Moving from connected devices to connected systems

GigaOmPro looks beyond the smartphone in the growing world of connected devices. From the decidedly geeky topic of the Internet of Things to the more pedestrian e-book readers, everything is going to be connected at some point. As the connections get more sophisticated the ramifications for both economies and individual lifestyles increase dramatically.

The article points to a recent report by ISH that concludes: “web-capable consumer electronics such as media tablets, televisions and Blu-Ray players will outsell traditional PCs in 2013 — just under two years from now. This category is fast growing, with expected sales of 503.6 million units in 2013, up from 161 million in 2010. Half a billion consumer electronics devices are still just a drop in the bucket as compared to 50 billion.”

Internet-enabled consumer electronics devices are products that enable users to connect to the extensive universe of the Internet, where they can then view, share or download content. Examples of these devices are televisions, Blu-ray players, game consoles, set-top boxes, digital media adapters and media tablets. Excluded from this category are other devices that can connect to the Internet like PCs and smartphones, which are tracked separately as data processing and wireless communications equipment, respectively.

Also from the report: “These new figures are the latest evidence that the Internet is not just for PCs anymore,” said Jordan Selburn, principal analyst for consumer platforms at IHS. “The Internet now is revolutionizing the consumer electronics business by delivering a range of products that can bring web-based content to homes. Increasingly, each Internet-enabled consumer electronics device is vying to become the center of what is known as the digital living room, aggregating content throughout the home and serving up movies, television programs, videos and music. In the future, consumers will be more likely to access the Internet through their televisions than via their PCs.”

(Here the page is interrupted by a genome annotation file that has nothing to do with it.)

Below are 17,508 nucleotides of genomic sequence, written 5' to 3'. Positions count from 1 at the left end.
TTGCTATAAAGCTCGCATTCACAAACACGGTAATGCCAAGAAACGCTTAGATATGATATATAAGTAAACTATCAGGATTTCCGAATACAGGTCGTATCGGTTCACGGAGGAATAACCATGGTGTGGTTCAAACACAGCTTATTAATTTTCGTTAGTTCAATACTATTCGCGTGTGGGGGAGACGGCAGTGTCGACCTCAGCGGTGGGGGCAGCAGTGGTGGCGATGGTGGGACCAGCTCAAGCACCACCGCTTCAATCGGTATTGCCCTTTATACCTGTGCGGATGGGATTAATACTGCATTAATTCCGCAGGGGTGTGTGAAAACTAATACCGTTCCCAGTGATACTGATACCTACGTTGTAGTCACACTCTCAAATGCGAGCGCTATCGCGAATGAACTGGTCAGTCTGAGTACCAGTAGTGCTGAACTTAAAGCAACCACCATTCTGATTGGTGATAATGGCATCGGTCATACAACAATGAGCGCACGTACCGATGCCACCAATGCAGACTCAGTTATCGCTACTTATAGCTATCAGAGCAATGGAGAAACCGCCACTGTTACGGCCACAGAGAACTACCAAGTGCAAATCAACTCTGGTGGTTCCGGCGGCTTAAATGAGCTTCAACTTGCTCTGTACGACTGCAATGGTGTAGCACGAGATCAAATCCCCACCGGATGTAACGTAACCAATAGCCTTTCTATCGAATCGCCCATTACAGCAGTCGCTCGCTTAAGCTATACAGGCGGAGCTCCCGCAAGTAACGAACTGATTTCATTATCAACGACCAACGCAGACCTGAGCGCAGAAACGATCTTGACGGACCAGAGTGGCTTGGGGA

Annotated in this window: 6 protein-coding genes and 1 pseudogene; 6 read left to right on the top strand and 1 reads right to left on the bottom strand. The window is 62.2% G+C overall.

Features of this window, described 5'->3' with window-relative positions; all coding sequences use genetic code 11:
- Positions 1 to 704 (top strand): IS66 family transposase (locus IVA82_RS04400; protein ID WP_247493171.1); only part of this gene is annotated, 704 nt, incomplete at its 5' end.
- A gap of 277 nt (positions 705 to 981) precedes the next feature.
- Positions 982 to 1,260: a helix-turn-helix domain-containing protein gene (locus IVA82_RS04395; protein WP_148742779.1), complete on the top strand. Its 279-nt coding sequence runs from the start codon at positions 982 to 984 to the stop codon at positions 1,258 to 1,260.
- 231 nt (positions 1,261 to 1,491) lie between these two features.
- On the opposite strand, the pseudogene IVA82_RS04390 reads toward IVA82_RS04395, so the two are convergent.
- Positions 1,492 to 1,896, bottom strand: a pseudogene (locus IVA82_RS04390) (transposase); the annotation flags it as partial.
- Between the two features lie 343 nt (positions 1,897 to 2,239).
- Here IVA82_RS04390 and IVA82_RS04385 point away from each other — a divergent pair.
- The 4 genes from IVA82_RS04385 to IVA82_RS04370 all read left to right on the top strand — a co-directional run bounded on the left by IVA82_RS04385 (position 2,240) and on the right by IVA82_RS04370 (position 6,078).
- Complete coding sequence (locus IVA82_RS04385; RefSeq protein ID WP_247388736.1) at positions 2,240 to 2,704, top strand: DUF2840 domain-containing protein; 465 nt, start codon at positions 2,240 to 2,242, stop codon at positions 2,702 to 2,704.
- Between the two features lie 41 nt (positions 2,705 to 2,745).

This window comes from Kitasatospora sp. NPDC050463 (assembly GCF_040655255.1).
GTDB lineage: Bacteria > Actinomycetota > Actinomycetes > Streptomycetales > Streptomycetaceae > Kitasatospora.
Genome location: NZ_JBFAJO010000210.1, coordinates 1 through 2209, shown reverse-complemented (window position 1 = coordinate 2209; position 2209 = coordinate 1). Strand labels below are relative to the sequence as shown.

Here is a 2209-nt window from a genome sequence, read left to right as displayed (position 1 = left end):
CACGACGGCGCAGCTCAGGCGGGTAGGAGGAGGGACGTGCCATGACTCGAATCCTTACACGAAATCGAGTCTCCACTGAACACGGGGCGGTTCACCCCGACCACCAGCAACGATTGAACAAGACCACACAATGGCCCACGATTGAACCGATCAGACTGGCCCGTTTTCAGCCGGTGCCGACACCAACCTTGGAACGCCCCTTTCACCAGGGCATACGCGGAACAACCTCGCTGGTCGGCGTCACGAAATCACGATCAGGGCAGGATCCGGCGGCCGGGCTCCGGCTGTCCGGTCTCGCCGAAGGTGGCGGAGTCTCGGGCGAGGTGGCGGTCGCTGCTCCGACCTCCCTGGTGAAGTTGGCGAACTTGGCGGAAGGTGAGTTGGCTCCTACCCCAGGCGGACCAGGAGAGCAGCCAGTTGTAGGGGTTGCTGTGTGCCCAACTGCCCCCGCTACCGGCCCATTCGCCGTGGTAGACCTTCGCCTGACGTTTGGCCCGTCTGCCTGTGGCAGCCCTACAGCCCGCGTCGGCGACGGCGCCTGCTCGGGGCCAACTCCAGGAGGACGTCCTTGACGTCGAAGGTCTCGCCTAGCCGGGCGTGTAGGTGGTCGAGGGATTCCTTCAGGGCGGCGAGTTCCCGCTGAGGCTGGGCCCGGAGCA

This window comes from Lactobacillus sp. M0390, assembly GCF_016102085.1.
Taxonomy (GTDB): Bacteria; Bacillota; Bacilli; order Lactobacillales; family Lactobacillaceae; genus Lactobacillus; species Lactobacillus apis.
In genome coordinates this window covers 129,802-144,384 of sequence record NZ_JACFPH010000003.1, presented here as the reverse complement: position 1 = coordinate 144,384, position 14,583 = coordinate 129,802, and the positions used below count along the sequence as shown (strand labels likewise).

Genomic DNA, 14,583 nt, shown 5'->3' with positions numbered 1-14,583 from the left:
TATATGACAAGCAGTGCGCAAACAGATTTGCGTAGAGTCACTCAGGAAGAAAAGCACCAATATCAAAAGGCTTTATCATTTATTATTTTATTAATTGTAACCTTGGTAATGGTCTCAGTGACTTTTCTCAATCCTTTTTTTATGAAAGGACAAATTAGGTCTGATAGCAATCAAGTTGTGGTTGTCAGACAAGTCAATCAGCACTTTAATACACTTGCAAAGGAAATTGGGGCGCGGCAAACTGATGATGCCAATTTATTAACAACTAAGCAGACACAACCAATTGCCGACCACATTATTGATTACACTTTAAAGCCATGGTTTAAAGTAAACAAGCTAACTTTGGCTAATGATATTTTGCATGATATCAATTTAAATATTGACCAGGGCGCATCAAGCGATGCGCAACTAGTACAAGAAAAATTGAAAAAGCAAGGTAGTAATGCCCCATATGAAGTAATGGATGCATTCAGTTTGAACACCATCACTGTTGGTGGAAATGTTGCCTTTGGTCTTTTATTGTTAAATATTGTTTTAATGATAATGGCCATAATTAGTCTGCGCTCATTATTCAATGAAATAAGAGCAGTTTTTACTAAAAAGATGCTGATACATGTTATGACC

GigaOM describes the obvious connected devices: media tablets, video game consoles, Blu-Ray players and smart TVs, E-readers and cameras.  But it gets more interesting when they explore the less obvious devices:

  • “Smart homes. This category adds a number of subcategories and devices: One single smart home has the potential to add dozens of connections. A home security component might add half a dozen connected cameras, for example. Electronic door locks, intelligent thermostats and smart irrigation systems could add more, as could smart power meters.
  • Health care devices. More self-monitoring systems are expected as wearable devices with web connectivity capture, log and report health data such as heart status, blood pressure, weight, blood sugar and other key health metrics.
  • Automobiles. Cars with dedicated Internet connections aren’t just for the kids to play online while their parents do the driving: These can help with real-time traffic information on the road ahead. Car manufacturers could also use a web connection to proactively monitor automobiles for potential problems and either inform the driver directly or generate a warning sign in the vehicle. The growth of hybrid and electric vehicles could benefit as well, through the creation of smartphone applications that interface directly with a connected car, helping to monitor power requirements and helping drivers find the next-closest charging station. Ford, GM and Toyota appear to lead these connected efforts.”

You could also add the smart grid to the list but you can see the jump from obvious to less obvious also represents a jump from single connected devices to connected systems. Connected systems have broad based impact on economies and lifestyles that represent the real power of the connected planet.

About Daniel Davenport

Daniel is a digital media executive with internet and broadcast experience. Daniel is currently the executive strategy director at THINK Interactive.

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